Chicago Aldermen Fail To Discharge TIF Surplus, Elected School Board Proposals From Rules Committee Progress Illinois: Following more than an hour of heated debate on the topic of TIFs, Chicago City Council members voted 11-36 against bringing the surplus ordinance out from committee for a vote. The resolution for an elected school board referendum, introduced by Ald. John Arena (45th) in September, had little discussion and also failed to be discharged from the committee by a 15-32 vote.
Ames Military School Issue Put to Vote DNAI: The Ames Middle School LSC set up a voting booth Tuesday to let parents weigh in on the issue.
Kenwood Academy Principal Says School Might Need to Turn Away Students Soon DNAI: Principal Gregory Jones suggested capping enrollment as one way to halt the influx of students.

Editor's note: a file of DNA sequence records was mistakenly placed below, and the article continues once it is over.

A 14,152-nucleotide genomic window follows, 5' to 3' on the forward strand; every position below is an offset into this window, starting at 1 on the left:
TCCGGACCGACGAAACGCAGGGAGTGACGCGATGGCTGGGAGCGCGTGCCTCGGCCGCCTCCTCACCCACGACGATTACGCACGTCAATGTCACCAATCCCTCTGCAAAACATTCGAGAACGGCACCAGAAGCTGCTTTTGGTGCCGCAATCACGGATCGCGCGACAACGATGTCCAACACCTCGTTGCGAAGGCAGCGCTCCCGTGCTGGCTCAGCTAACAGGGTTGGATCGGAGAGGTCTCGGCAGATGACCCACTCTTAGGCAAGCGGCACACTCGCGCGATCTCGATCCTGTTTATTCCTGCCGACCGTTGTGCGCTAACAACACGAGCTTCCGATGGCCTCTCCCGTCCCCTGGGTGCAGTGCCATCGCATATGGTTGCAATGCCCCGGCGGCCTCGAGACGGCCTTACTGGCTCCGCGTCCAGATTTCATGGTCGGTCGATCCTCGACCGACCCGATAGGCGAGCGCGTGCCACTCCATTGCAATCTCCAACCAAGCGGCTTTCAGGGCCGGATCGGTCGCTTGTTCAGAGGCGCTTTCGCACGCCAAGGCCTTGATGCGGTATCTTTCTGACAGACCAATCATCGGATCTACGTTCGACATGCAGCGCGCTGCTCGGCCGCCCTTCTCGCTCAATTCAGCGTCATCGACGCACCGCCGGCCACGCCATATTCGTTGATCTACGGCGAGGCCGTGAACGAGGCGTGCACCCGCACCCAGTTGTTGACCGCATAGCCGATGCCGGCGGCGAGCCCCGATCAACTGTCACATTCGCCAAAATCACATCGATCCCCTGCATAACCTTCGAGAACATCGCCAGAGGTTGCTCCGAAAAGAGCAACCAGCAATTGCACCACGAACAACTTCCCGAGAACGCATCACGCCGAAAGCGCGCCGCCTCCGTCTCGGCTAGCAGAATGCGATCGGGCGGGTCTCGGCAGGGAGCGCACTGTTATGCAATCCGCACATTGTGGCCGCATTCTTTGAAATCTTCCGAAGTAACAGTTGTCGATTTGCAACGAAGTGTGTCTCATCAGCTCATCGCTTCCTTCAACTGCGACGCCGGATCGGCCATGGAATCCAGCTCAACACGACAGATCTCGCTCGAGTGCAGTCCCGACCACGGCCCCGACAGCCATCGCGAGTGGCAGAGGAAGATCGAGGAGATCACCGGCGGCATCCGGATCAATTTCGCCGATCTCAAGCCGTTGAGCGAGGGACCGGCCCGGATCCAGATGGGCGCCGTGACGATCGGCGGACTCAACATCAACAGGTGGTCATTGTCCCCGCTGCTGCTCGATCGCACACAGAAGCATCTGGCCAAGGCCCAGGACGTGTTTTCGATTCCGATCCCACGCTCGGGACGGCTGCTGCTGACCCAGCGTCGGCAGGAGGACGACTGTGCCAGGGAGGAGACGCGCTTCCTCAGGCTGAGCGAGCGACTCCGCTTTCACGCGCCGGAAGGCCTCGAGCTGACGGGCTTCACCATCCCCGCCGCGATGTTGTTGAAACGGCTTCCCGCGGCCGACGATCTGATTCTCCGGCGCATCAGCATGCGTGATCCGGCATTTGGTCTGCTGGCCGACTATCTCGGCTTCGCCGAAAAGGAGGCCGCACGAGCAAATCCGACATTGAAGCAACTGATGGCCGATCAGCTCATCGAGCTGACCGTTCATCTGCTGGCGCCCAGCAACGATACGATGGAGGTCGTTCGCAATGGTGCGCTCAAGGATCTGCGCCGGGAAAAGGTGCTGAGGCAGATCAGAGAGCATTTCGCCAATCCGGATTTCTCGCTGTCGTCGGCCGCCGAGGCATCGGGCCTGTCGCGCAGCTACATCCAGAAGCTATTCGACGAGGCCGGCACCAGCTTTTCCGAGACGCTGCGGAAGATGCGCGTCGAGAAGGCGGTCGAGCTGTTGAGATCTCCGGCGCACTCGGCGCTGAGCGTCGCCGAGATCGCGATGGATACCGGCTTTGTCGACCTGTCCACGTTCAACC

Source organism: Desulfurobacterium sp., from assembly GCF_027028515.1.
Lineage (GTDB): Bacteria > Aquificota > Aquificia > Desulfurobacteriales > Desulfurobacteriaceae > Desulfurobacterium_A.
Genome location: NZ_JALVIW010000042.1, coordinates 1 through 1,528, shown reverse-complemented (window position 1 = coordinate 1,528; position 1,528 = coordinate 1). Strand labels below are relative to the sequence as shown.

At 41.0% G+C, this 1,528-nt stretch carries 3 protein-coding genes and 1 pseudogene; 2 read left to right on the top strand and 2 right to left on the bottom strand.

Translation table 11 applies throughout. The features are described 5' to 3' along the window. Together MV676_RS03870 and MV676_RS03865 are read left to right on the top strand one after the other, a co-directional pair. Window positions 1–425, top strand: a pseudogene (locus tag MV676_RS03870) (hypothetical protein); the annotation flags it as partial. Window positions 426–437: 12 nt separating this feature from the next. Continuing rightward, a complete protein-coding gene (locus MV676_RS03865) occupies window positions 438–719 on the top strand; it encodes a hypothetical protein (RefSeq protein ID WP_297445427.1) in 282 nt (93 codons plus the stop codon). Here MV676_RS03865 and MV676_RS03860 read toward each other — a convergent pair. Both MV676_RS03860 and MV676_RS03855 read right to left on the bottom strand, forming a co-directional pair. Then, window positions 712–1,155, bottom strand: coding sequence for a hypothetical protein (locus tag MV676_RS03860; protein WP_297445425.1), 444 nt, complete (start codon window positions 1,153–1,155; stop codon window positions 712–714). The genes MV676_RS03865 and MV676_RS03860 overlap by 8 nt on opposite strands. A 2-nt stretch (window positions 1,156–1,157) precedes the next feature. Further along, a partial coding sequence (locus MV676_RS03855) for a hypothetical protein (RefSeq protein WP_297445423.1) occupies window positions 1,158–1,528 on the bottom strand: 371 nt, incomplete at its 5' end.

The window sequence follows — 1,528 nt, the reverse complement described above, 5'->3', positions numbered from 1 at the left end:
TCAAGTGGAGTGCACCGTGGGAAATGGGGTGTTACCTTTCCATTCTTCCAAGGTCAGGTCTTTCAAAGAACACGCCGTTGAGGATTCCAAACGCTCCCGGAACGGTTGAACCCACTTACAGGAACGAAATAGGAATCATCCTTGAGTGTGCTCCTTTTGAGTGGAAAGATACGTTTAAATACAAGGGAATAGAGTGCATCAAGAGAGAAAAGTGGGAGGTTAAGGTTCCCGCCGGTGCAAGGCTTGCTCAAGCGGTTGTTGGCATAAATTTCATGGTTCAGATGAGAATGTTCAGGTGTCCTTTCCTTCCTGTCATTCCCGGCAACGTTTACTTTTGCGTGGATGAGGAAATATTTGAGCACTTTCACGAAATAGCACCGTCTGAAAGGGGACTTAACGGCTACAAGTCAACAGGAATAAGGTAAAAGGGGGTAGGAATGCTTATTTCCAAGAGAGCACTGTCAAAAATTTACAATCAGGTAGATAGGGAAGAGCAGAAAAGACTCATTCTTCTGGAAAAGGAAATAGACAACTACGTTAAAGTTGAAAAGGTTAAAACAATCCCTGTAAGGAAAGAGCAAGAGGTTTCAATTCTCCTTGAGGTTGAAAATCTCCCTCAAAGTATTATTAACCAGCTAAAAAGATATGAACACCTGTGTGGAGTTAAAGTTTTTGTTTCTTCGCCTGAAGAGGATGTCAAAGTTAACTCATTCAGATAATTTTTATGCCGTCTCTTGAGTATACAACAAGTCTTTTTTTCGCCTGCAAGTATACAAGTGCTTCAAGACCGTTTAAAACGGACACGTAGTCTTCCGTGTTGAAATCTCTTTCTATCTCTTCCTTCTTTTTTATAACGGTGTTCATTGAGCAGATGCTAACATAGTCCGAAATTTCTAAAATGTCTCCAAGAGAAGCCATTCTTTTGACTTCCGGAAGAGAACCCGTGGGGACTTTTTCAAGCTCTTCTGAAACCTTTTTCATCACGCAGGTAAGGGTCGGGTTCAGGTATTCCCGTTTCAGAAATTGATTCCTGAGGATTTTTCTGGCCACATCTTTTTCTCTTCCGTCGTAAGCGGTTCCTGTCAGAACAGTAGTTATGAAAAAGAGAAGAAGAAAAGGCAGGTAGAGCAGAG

Taft High School Principal Resigns Due to Illness DNAI: Principal Mary Kay Cappitelli's last day is Friday after two years in the top job at Taft.
Dad: Son was victim of bullies, CPS principal didn’t take it seriously Sun Times (Mary Mitchell): Although Docilla Pollard, the principal at Andrew Carnegie Elementary School, did not return phone calls about this matter, a Chicago Public Schools source described the incident as involving only “two students running in the hallway and one of the students tripped and fell.”
How Finland makes its schools work for all Sun Times (Kate Grossman): If Finland can do it, why can’t we? I went to a fascinating lecture on Saturday by Finnish educator and researcher Pasi Sahlberg, who explained how Finland has dramatically improved all its schools. Sahlberg spoke at the Chicago Humanities Festival.